Former Regulator Suggests Reforms, Study Focuses on Texas
WASHINGTON, D.C. - Decades-old laws and practices more suitable to the monopoly era are hobbling state utility commissions and slowing progress toward the national goal of greater competition. That is the central finding of a new study by a former state regulatory chief and his co-author. Focusing on Texas – but with discussion pertaining to multiple states – the study seeks to “orient state communications law toward a modest, more cabined role that aids consumer welfare.”
In “Principles for Texas Communications Law,” Progress & Freedom Foundation President Raymond L. Gifford and Regulatory Counsel Adam Peters suggest both “going-forward principles” and specific reforms. Finding that “the telecommunications market in Texas is fully competitive, or at least contestable, in many areas,” and that “consumer welfare is not maximized under the current model,” Gifford and Peters propose a set of more market-oriented principles that can be legislated under the Texas Sunset Review required by 2005. Gifford is the former chair of the Colorado Public Utility Commission.
The suggested reforms include: deregulation of retail rates, with the exception of a limited “safe harbor” basic service package; a move away from traditional cross-subsidies (such as intrastate access fees paid to incumbent phone companies) toward cost-based rates; elimination of tariffing and quality of service regulations; targeting of Universal Service and Provider of Last Resort funds to high cost areas through such market mechanisms as “reverse auctions”; and a move toward “technologically neutral” regulations that provide equal incentives for market participants.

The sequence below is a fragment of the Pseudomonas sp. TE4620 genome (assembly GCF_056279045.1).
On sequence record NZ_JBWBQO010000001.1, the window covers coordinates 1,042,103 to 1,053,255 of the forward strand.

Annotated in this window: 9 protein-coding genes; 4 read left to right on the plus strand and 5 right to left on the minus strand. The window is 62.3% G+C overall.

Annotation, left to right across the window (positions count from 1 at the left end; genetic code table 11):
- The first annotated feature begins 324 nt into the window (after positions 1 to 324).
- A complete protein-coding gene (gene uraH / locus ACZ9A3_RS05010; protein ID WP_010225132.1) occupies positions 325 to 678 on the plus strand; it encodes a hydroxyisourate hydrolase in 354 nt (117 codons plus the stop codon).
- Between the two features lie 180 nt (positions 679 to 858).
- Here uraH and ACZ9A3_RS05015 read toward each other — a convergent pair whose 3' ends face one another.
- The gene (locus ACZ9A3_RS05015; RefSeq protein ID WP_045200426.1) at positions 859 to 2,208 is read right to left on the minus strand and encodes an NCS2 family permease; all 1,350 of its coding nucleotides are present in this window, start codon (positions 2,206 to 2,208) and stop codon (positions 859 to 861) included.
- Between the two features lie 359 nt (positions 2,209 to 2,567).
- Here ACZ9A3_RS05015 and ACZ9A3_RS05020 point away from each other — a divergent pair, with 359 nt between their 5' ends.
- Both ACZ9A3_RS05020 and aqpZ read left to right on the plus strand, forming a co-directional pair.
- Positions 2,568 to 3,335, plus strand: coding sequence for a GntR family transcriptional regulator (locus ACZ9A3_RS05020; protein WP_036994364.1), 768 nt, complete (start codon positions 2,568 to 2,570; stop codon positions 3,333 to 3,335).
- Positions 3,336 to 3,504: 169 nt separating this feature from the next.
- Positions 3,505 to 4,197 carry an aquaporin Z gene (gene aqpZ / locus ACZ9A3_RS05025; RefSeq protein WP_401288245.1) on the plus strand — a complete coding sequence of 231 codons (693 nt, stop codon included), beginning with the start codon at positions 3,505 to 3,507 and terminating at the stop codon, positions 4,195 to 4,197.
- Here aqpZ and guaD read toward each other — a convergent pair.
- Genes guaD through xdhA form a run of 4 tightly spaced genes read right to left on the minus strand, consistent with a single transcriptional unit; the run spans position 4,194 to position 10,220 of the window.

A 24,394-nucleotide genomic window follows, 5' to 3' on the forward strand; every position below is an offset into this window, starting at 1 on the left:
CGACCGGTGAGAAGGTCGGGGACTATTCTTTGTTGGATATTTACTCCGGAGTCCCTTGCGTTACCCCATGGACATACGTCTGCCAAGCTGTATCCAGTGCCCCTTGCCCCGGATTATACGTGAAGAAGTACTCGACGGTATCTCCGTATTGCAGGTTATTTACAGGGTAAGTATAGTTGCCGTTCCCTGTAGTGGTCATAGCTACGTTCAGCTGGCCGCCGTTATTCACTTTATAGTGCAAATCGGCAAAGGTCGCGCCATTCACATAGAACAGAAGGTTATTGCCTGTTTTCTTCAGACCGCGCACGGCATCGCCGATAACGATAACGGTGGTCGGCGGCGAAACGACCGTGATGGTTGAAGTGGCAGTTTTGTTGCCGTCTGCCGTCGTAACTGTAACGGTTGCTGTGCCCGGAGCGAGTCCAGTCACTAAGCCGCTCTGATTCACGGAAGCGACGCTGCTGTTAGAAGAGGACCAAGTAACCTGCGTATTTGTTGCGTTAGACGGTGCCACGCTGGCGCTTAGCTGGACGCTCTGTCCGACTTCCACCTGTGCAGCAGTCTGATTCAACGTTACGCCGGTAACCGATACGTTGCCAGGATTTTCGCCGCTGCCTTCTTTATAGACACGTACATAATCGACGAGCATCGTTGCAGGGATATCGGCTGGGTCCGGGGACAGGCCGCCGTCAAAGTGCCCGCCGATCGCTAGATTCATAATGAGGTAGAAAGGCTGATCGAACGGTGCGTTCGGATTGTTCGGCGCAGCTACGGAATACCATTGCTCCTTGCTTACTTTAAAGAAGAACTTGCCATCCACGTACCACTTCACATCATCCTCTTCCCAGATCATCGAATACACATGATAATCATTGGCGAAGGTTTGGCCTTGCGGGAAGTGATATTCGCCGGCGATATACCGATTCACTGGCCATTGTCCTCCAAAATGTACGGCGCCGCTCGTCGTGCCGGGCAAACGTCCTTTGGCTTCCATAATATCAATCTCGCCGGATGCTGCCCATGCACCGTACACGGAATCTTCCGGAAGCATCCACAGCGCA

“In the end, retail rate deregulation can facilitate further CLEC entry into residential areas and will result in dramatically lower long-distance charges, so long as access rates are adjusted accordingly,” write Gifford and Peters. “The pace of innovation will require a new regulatory regime that is technologically neutral and creates equal incentives for all players. In Texas, reaching this result will require the most dramatic alteration in the structure of its wireline rules.”
The authors urge a thorough reevaluation of multi-state communications laws, in light of new technology: “With new technology arriving on the scene, such as Voice over Internet Protocol, the regulatory response thus far has not been a forced reevaluation of existing rules, but has tended towards a reflexive query into ‘how do we regulate this thing?’”
The Progress & Freedom Foundation is a market-oriented think tank that studies the digital revolution and its implications for public policy. It is a 501(c)(3) research & educational organization.